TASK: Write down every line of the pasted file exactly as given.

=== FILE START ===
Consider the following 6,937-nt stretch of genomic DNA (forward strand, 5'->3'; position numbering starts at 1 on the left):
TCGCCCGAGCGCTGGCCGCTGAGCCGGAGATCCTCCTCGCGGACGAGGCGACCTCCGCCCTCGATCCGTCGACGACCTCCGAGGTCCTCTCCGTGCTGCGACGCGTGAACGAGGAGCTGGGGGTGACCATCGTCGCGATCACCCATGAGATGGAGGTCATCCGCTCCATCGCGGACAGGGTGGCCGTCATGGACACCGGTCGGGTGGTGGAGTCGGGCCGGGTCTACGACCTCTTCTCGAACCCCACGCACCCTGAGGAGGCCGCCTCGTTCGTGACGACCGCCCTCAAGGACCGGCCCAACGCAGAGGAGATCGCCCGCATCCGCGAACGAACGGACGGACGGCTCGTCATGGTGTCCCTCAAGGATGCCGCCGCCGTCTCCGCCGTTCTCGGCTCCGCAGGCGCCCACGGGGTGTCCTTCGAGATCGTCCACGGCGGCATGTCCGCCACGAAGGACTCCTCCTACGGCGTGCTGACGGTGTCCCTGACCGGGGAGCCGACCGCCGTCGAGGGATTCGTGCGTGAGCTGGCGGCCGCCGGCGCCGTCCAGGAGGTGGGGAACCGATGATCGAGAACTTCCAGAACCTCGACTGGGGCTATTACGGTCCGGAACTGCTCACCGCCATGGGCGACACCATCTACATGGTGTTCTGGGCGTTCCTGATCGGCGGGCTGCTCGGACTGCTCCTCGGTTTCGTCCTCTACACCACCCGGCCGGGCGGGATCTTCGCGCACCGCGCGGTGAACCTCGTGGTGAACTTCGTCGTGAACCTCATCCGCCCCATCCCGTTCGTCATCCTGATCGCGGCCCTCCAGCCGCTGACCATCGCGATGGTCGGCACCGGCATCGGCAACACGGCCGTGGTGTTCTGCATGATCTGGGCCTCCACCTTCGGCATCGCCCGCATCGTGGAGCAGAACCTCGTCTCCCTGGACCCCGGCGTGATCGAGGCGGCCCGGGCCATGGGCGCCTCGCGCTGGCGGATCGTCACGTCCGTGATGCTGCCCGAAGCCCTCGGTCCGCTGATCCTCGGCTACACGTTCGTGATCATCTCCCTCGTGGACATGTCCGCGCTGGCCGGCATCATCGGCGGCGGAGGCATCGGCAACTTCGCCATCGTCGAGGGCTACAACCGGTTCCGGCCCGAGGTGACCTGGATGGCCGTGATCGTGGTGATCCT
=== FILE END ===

Consider the following 6,937-nt stretch of genomic DNA (forward strand, 5'->3'; position numbering starts at 1 on the left):
TCGCCCGAGCGCTGGCCGCTGAGCCGGAGATCCTCCTCGCGGACGAGGCGACCTCCGCCCTCGATCCGTCGACGACCTCCGAGGTCCTCTCCGTGCTGCGACGCGTGAACGAGGAGCTGGGGGTGACCATCGTCGCGATCACCCATGAGATGGAGGTCATCCGCTCCATCGCGGACAGGGTGGCCGTCATGGACACCGGTCGGGTGGTGGAGTCGGGCCGGGTCTACGACCTCTTCTCGAACCCCACGCACCCTGAGGAGGCCGCCTCGTTCGTGACGACCGCCCTCAAGGACCGGCCCAACGCAGAGGAGATCGCCCGCATCCGCGAACGAACGGACGGACGGCTCGTCATGGTGTCCCTCAAGGATGCCGCCGCCGTCTCCGCCGTTCTCGGCTCCGCAGGCGCCCACGGGGTGTCCTTCGAGATCGTCCACGGCGGCATGTCCGCCACGAAGGACTCCTCCTACGGCGTGCTGACGGTGTCCCTGACCGGGGAGCCGACCGCCGTCGAGGGATTCGTGCGTGAGCTGGCGGCCGCCGGCGCCGTCCAGGAGGTGGGGAACCGATGATCGAGAACTTCCAGAACCTCGACTGGGGCTATTACGGTCCGGAACTGCTCACCGCCATGGGCGACACCATCTACATGGTGTTCTGGGCGTTCCTGATCGGCGGGCTGCTCGGACTGCTCCTCGGTTTCGTCCTCTACACCACCCGGCCGGGCGGGATCTTCGCGCACCGCGCGGTGAACCTCGTGGTGAACTTCGTCGTGAACCTCATCCGCCCCATCCCGTTCGTCATCCTGATCGCGGCCCTCCAGCCGCTGACCATCGCGATGGTCGGCACCGGCATCGGCAACACGGCCGTGGTGTTCTGCATGATCTGGGCCTCCACCTTCGGCATCGCCCGCATCGTGGAGCAGAACCTCGTCTCCCTGGACCCCGGCGTGATCGAGGCGGCCCGGGCCATGGGCGCCTCGCGCTGGCGGATCGTCACGTCCGTGATGCTGCCCGAAGCCCTCGGTCCGCTGATCCTCGGCTACACGTTCGTGATCATCTCCCTCGTGGACATGTCCGCGCTGGCCGGCATCATCGGCGGCGGAGGCATCGGCAACTTCGCCATCGTCGAGGGCTACAACCGGTTCCGGCCCGAGGTGACCTGGATGGCCGTGATCGTGGTGATCCT